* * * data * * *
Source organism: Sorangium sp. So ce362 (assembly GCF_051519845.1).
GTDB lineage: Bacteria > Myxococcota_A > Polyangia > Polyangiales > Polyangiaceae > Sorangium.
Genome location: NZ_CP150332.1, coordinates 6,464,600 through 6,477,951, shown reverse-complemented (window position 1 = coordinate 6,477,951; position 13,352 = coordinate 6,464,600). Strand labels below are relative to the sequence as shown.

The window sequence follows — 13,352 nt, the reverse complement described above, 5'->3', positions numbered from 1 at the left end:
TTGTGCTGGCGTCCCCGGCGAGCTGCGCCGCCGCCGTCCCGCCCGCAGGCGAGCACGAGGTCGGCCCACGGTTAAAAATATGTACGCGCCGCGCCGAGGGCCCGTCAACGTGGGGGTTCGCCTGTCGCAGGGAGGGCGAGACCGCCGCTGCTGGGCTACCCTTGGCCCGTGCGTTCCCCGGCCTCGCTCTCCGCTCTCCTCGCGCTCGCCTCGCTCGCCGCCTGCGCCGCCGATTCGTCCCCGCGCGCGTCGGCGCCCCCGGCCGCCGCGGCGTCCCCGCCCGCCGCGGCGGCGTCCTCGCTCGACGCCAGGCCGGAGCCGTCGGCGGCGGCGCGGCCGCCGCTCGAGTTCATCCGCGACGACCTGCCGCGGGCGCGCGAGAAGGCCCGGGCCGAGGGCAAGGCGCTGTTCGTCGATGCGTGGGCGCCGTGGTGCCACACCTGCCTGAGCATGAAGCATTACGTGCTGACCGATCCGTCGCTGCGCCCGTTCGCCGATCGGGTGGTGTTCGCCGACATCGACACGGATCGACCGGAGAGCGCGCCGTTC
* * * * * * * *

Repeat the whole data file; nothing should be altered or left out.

Source organism: Sorangium sp. So ce362 (assembly GCF_051519845.1).
GTDB lineage: Bacteria > Myxococcota_A > Polyangia > Polyangiales > Polyangiaceae > Sorangium.
Genome location: NZ_CP150332.1, coordinates 6,464,600 through 6,477,951, shown reverse-complemented (window position 1 = coordinate 6,477,951; position 13,352 = coordinate 6,464,600). Strand labels below are relative to the sequence as shown.

The window sequence follows — 13,352 nt, the reverse complement described above, 5'->3', positions numbered from 1 at the left end:
TTGTGCTGGCGTCCCCGGCGAGCTGCGCCGCCGCCGTCCCGCCCGCAGGCGAGCACGAGGTCGGCCCACGGTTAAAAATATGTACGCGCCGCGCCGAGGGCCCGTCAACGTGGGGGTTCGCCTGTCGCAGGGAGGGCGAGACCGCCGCTGCTGGGCTACCCTTGGCCCGTGCGTTCCCCGGCCTCGCTCTCCGCTCTCCTCGCGCTCGCCTCGCTCGCCGCCTGCGCCGCCGATTCGTCCCCGCGCGCGTCGGCGCCCCCGGCCGCCGCGGCGTCCCCGCCCGCCGCGGCGGCGTCCTCGCTCGACGCCAGGCCGGAGCCGTCGGCGGCGGCGCGGCCGCCGCTCGAGTTCATCCGCGACGACCTGCCGCGGGCGCGCGAGAAGGCCCGGGCCGAGGGCAAGGCGCTGTTCGTCGATGCGTGGGCGCCGTGGTGCCACACCTGCCTGAGCATGAAGCATTACGTGCTGACCGATCCGTCGCTGCGCCCGTTCGCCGATCGGGTGGTGTTCGCCGACATCGACACGGATCGACCGGAGAGCGCGCCGTTC